- Degree apprenticeship: these lead to a level 6 or 7 qualification, such as a bachelor’s degree
To be considered for an apprenticeship, you will usually need four or five GCSEs at grades A* to C or equivalent. This is not set in stone, however, so don’t be disheartened if you don’t have the requisite skills; you can still be considered for an apprenticeship if you have other skills, experience or personal attributes.
A good grasp of English and maths is required, however, so you should check with the college or training partner for the individual entry requirements. To search for an apprenticeship in the United Kingdom, use the ‘Find an Apprenticeship’ website or visit the Careers in Aerospace website.
Experience and Career Progression
Once you have obtained the right qualifications and experience, it’s possible to find a role working with an airline or a service provider, working on commercial or private aircraft. Many aviation mechanics choose to go down this path, though the progression may be limited and the work often repetitive.
Another route is to work as a civilian within the department of defence, which offers a fantastically varied career path with the chance to work overseas and with prestigious employers such as the U.S. Army.
This can be a relatively different route into aviation jobs, which offer a wealth of opportunities such as travel, earning a good salary and working on technologically advanced aircraft. We’re keen to let aviation mechanics know that these exciting roles are out there for those who are looking for something more.
Working in contract aviation jobs you will develop your skills and experience as you work in different locations on a variety of tasks, gaining responsibility along the way.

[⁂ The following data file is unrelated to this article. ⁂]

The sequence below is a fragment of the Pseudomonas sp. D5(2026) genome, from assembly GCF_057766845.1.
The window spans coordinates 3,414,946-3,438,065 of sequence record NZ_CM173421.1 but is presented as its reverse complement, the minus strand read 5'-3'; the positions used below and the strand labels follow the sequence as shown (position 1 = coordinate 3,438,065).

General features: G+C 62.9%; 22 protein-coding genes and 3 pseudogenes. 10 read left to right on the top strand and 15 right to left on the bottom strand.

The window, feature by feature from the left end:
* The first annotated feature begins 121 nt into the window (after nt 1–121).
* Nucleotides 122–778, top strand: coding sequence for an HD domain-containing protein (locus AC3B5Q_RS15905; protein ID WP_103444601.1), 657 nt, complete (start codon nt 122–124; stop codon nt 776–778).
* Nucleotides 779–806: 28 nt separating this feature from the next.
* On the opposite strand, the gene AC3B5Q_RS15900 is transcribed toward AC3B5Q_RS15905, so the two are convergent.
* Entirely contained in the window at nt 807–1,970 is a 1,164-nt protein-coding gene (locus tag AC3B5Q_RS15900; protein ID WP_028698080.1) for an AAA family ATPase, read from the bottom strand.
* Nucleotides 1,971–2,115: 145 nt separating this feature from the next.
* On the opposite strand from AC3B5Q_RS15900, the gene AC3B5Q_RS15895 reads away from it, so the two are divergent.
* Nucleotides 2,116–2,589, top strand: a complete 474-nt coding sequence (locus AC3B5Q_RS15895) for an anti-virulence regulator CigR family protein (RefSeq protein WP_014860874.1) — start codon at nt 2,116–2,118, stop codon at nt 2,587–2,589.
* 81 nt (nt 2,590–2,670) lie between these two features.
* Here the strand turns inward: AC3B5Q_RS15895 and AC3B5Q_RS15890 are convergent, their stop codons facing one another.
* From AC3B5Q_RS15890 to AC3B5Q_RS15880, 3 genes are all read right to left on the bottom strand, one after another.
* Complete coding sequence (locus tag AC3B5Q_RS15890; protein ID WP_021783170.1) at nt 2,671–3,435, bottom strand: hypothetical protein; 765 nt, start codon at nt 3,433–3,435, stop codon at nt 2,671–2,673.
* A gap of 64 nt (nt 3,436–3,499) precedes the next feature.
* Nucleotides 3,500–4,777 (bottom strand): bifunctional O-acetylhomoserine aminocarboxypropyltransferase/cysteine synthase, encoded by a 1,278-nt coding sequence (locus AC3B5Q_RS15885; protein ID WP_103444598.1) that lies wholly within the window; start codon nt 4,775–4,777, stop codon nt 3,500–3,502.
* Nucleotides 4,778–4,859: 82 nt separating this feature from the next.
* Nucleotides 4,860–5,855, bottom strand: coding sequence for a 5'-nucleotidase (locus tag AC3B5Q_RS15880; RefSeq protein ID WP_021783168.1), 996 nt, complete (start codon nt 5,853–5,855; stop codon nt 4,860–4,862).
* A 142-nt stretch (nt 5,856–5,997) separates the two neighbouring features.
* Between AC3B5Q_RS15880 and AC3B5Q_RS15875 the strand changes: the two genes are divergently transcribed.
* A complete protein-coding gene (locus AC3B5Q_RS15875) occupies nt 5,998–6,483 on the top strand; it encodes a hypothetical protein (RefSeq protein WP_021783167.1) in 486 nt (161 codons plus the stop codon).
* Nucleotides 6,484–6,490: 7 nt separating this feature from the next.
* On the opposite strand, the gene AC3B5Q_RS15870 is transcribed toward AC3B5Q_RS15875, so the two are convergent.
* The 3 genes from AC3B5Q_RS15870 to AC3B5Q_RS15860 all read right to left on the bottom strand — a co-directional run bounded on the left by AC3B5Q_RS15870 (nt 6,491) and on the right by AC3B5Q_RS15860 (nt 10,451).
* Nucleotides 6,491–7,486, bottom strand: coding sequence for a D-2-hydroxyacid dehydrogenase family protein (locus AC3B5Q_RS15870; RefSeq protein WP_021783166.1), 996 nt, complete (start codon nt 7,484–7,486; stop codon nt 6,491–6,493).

When applying to potential employers for aviation mechanic jobs, it’s important to highlight your skills as well as your academic qualifications and experience. These might include:
- the ability to read and understand technical information
- excellent concentration and attention to detail
- responsibility and reliability
- first-rate communication skills
- having the ability to work quickly and accurately, alone or as part of a team
- having good levels of physical fitness and dexterity
- the willingness to keep industry knowledge and skills up to date
- having an awareness of changes in technology and safety regulations
- the capacity to work inside and outdoors in all weathers
Jobs with M&E
Working as an aviation mechanic means you could be working on a different job every day, from line duties such as pre-flight checks, minor avionics and refuelling to base maintenance in a hangar, where you may be diagnosing faults and arranging repairs.
No two days are the same, and with the constant progression in aviation technology, the tasks you will be completing will change with the development of new and exciting aircraft systems.
Aviation jobs with M&E Global range all across the globe with a variety of well-respected clients. You can browse some examples of our contract jobs and get in touch with our expert team who can tell you about our application process. A point of difference for M&E Global is that we match each candidate with the right job.